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Wine businesses must factor in cost of EPR into their financial forecasts, WSTA warns

Wine businesses must start factoring in the additional costs of extended packaging regulations into their forecasts, the WSTA has said, as it revealed that a significant number of businesses required to register have done so, a week before the deadline.

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Speaking at the London Wine Fair this week, WSTA director of policy Simon Stannard said that while the implications around duty changes may be more pressing, businesses need to be aware of the Extended Producer Responsibility (EPR) regulations that are coming into effect in October 2025 and the  paperwork and cost this may involve.

UK businesses who produce or use packaging are required to enrol in the Government’s EPR scheme to improve recycling and reduce the amount of packaging waste. Producers are expected to enrol in the Recycling Packaging Database (RPD) by 31 May 2024 to avoid being fined. In addition, companies who have an annual turnover of £1 million or more and were responsible for more than 25 tonnes of packaging in 2022, need to report their data by the 31 May deadline, with smaller organisations, who have a turnover between £1m to £2m need to start recording their data, and report this bi-annually from 2025.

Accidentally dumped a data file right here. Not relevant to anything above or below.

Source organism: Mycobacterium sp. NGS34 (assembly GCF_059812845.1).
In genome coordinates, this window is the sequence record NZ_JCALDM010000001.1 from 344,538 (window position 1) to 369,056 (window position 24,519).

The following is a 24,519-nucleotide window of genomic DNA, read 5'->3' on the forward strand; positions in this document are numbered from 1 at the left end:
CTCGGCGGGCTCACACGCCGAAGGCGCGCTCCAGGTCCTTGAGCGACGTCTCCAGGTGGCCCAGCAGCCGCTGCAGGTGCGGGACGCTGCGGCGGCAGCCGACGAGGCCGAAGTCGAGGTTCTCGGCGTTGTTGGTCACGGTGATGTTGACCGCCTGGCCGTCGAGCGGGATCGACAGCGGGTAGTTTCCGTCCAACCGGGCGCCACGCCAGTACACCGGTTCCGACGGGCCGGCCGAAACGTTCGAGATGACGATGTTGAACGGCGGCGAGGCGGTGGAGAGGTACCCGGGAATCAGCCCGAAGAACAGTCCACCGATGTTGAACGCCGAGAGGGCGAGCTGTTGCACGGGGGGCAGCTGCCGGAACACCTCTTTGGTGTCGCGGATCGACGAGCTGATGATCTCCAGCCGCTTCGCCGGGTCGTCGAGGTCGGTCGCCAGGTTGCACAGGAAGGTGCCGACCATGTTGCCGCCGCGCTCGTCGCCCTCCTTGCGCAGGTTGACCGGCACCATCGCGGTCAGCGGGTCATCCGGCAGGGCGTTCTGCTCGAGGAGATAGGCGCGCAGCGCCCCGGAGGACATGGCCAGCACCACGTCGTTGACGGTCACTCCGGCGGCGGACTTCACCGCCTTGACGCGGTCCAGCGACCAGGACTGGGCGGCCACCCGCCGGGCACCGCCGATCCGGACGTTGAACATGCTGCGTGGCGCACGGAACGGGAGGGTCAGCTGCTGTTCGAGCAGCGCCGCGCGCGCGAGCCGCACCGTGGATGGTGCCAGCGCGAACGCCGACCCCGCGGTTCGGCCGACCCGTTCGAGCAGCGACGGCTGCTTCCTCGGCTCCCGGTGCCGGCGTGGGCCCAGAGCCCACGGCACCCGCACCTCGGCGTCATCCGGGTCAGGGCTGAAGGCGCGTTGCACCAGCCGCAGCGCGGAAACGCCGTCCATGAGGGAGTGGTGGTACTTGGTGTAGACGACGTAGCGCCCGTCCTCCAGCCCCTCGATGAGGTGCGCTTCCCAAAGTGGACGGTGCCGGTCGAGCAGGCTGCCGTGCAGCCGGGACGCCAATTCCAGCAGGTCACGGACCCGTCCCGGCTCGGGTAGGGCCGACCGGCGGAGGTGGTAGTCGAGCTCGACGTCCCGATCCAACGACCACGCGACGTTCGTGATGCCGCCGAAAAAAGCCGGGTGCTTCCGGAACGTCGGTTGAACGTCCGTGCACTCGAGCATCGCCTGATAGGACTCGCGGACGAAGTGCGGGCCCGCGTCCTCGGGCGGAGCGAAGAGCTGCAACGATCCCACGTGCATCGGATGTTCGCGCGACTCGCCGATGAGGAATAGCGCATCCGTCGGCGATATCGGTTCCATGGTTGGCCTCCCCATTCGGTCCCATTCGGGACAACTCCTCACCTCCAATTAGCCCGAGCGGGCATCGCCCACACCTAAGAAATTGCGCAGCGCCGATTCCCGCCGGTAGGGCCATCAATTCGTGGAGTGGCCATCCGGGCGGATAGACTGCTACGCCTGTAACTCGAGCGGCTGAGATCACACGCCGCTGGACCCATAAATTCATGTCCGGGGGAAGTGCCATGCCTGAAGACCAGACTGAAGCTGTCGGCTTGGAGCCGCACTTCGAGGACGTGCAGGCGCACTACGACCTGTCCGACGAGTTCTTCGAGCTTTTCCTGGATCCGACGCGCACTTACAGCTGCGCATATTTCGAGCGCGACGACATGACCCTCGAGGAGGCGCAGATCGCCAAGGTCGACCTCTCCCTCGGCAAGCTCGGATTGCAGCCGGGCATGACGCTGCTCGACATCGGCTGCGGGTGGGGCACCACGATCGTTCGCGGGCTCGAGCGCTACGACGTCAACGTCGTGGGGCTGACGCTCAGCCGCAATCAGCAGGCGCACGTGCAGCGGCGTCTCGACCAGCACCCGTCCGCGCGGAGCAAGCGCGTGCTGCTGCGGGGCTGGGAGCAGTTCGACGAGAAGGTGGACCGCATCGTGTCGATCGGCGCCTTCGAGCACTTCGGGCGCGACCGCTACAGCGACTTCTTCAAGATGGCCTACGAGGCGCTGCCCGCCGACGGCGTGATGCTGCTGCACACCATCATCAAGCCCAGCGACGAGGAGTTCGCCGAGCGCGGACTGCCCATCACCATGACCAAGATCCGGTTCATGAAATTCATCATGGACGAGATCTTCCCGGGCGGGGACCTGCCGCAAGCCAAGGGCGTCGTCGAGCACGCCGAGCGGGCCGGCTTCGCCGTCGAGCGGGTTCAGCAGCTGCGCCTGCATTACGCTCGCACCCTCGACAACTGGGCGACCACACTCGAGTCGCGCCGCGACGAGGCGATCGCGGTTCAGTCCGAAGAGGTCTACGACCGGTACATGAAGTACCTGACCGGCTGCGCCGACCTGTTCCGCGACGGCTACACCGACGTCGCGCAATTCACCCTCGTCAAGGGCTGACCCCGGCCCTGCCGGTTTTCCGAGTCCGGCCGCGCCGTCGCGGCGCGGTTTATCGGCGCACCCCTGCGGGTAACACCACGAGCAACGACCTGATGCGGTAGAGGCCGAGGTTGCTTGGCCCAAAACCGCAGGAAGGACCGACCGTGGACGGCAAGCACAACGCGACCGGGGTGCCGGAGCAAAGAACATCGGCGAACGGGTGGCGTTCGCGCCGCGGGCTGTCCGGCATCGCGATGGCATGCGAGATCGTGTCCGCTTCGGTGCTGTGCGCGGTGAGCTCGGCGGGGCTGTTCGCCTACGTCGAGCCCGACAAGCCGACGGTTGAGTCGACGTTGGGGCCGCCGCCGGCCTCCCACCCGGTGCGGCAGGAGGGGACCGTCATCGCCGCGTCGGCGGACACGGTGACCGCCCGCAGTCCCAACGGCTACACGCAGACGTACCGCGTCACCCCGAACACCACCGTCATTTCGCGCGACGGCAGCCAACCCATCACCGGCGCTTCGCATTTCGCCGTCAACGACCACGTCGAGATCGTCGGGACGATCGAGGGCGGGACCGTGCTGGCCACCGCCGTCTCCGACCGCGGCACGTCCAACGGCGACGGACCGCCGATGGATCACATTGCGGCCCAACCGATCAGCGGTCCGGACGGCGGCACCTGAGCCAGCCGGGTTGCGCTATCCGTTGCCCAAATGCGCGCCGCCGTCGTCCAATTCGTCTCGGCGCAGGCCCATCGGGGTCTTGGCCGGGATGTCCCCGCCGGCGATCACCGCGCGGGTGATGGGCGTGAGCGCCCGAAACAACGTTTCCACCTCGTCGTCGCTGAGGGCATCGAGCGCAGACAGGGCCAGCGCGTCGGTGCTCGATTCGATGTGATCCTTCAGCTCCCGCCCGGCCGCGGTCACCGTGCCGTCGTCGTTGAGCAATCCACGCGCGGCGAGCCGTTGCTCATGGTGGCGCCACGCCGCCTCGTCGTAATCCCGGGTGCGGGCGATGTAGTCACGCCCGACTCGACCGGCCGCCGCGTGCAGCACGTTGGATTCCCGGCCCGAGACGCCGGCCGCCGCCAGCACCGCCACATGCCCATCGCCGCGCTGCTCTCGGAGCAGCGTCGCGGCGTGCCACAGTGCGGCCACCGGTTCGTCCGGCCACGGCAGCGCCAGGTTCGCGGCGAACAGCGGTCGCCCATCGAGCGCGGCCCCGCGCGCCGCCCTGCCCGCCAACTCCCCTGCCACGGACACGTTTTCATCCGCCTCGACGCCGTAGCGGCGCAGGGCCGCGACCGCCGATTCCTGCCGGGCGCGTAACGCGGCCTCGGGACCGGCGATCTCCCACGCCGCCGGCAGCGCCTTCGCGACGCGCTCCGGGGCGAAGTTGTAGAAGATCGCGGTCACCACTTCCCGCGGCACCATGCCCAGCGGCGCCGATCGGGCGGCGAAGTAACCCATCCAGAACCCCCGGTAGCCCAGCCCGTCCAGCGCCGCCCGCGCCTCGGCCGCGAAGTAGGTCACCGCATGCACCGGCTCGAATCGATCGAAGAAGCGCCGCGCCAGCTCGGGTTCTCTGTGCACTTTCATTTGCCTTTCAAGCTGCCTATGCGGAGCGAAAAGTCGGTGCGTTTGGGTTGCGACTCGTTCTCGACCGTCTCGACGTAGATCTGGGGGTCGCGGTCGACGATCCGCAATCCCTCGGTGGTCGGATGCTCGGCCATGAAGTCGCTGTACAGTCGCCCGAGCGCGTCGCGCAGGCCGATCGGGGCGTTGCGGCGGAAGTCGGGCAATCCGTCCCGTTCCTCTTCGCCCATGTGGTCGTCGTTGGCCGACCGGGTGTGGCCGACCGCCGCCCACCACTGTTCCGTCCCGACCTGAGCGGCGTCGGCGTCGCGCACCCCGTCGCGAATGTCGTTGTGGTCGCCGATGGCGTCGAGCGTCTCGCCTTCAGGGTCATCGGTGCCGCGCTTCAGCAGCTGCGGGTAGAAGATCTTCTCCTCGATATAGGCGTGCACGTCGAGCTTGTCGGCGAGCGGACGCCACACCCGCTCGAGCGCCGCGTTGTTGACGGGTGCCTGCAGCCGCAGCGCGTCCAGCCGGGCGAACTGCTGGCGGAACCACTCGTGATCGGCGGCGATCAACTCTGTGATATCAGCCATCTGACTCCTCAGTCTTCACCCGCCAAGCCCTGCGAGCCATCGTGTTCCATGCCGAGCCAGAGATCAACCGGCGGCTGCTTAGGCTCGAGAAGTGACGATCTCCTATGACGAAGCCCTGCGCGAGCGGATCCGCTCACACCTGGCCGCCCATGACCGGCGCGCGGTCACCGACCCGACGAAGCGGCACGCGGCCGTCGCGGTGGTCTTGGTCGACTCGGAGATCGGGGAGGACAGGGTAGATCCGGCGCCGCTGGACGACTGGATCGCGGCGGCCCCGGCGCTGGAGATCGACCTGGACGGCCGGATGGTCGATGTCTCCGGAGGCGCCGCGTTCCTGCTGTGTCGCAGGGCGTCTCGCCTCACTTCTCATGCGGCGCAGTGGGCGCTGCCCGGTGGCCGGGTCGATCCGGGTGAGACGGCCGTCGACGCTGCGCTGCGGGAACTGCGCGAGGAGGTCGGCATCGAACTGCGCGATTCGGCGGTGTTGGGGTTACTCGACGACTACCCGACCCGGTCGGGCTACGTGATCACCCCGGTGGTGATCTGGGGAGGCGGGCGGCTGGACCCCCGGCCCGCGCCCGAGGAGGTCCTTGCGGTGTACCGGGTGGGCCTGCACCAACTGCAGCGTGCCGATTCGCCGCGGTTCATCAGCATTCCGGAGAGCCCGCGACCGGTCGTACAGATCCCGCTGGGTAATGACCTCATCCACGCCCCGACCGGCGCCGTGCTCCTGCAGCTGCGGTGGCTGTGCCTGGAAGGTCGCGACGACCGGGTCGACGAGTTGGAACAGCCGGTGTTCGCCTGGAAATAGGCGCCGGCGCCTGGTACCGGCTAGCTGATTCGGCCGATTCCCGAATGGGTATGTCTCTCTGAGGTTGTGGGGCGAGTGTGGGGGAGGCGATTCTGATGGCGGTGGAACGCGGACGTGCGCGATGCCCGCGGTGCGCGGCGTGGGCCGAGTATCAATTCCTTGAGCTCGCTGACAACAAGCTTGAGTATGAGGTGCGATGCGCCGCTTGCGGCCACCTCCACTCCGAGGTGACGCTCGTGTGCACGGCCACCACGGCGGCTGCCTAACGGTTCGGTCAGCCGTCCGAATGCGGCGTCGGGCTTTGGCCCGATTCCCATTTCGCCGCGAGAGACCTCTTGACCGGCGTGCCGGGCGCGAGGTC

“There’s a lot coming down the line and there’s a lot that businesses have to do to prepare for that,” he told a panel session. ” As well as registering, businesses need to start collecting the data which will help inform the scheme as it develops.”

“There are potential significant costs that you need to be factored into your thinking.”

As yet, the government have not revealed the detail, so currently, businesses don’t know how much they will be spending on this. Stannard had said he was hopeful that the details would become clearer in the coming month – although now that the general election has been called, this may push back that deadline.

As Stannard explained to db, currently, the full costs of moving to the EPR is unknown. “Some figures have been floating around for a number of years about the sort of magnitude of change, and some of that is quite scary,” he said, “Businesses need to be aware of what’s coming, plan and start to forecast that and put that into their financial forecasts.”

Currently there are a significant number of businesses required to register that still need to register, he added.


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